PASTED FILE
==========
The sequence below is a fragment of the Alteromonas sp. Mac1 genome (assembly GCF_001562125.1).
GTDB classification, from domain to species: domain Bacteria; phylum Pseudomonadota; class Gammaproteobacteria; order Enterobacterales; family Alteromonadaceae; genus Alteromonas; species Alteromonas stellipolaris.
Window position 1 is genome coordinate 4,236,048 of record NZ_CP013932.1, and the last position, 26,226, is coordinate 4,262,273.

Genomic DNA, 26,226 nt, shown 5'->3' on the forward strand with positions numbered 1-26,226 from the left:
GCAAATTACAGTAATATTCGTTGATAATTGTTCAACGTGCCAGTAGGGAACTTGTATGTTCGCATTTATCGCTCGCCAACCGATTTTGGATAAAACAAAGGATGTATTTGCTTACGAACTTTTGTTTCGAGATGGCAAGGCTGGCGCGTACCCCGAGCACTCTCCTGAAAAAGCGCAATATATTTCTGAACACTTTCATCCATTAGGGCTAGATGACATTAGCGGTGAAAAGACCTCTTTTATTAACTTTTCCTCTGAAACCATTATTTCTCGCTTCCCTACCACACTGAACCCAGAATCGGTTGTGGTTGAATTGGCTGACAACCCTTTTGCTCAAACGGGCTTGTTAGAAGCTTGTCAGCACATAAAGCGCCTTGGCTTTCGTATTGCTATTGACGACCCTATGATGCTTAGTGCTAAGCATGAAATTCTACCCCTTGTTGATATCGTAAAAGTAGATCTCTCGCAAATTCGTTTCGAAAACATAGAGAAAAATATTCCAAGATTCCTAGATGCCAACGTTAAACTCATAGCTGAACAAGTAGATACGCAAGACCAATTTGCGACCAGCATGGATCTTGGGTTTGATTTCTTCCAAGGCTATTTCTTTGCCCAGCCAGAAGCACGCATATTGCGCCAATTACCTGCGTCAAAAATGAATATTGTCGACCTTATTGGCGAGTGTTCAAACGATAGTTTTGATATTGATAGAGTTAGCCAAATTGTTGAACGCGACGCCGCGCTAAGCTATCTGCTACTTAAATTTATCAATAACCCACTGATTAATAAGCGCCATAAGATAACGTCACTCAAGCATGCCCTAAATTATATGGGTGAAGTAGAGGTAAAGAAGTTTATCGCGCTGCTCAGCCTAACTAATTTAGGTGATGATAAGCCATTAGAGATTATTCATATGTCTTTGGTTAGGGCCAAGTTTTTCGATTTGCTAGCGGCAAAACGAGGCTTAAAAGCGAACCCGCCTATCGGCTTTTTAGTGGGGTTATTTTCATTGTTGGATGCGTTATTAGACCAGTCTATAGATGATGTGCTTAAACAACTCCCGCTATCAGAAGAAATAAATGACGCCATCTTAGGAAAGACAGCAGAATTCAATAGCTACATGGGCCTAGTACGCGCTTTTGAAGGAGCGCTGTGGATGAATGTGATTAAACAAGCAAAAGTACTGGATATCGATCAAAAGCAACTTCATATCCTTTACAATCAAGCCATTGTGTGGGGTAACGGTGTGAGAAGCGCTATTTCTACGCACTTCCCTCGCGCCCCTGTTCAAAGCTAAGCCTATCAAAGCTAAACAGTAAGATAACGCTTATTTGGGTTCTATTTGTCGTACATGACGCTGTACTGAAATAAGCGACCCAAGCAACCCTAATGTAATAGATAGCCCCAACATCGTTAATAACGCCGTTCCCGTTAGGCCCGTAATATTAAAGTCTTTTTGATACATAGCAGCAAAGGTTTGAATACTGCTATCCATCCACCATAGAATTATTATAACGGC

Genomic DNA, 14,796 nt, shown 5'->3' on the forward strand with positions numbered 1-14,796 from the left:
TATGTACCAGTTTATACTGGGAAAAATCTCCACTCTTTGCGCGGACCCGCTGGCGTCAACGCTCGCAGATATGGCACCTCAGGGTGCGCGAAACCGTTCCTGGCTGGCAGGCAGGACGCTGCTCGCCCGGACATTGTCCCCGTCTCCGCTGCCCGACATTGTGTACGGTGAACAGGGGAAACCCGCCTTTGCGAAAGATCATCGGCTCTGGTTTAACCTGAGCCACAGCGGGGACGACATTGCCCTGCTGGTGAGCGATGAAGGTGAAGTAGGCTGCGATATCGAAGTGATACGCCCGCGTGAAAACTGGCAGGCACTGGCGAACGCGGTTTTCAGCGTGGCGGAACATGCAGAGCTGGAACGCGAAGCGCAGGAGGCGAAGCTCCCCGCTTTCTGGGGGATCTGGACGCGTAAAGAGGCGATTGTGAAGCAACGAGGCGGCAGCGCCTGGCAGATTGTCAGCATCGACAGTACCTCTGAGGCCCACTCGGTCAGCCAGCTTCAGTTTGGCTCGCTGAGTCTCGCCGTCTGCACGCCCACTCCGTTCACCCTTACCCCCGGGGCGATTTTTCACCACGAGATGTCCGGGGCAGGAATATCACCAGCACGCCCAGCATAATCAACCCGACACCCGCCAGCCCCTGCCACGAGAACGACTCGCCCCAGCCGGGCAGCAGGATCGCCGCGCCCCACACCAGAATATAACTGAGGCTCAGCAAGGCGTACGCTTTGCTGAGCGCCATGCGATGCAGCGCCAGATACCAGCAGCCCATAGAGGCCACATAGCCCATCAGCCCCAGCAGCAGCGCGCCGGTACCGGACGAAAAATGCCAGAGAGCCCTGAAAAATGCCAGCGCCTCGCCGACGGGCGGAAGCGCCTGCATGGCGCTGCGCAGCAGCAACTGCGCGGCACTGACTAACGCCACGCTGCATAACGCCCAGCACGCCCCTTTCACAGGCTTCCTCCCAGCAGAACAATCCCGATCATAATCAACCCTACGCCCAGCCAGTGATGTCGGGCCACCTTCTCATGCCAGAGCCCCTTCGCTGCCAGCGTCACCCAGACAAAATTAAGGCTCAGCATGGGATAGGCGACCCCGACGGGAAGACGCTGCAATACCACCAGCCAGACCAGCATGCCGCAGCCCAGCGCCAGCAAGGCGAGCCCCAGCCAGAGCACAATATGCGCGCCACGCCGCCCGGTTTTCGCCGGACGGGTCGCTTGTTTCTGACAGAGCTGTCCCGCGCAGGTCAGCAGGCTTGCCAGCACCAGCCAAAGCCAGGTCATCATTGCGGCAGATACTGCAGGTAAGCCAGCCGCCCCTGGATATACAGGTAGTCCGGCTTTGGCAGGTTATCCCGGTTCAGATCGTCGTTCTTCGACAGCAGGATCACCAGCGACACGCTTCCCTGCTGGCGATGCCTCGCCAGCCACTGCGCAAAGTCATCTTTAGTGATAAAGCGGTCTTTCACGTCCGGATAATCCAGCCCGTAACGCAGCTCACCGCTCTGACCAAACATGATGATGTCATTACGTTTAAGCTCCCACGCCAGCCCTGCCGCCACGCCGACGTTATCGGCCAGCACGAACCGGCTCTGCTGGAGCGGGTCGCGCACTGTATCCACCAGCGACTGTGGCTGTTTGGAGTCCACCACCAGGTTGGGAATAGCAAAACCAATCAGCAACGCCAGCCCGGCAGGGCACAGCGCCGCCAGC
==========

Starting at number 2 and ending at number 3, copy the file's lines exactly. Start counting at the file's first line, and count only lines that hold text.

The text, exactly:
GTDB classification, from domain to species: domain Bacteria; phylum Pseudomonadota; class Gammaproteobacteria; order Enterobacterales; family Alteromonadaceae; genus Alteromonas; species Alteromonas stellipolaris.
Window position 1 is genome coordinate 4,236,048 of record NZ_CP013932.1, and the last position, 26,226, is coordinate 4,262,273.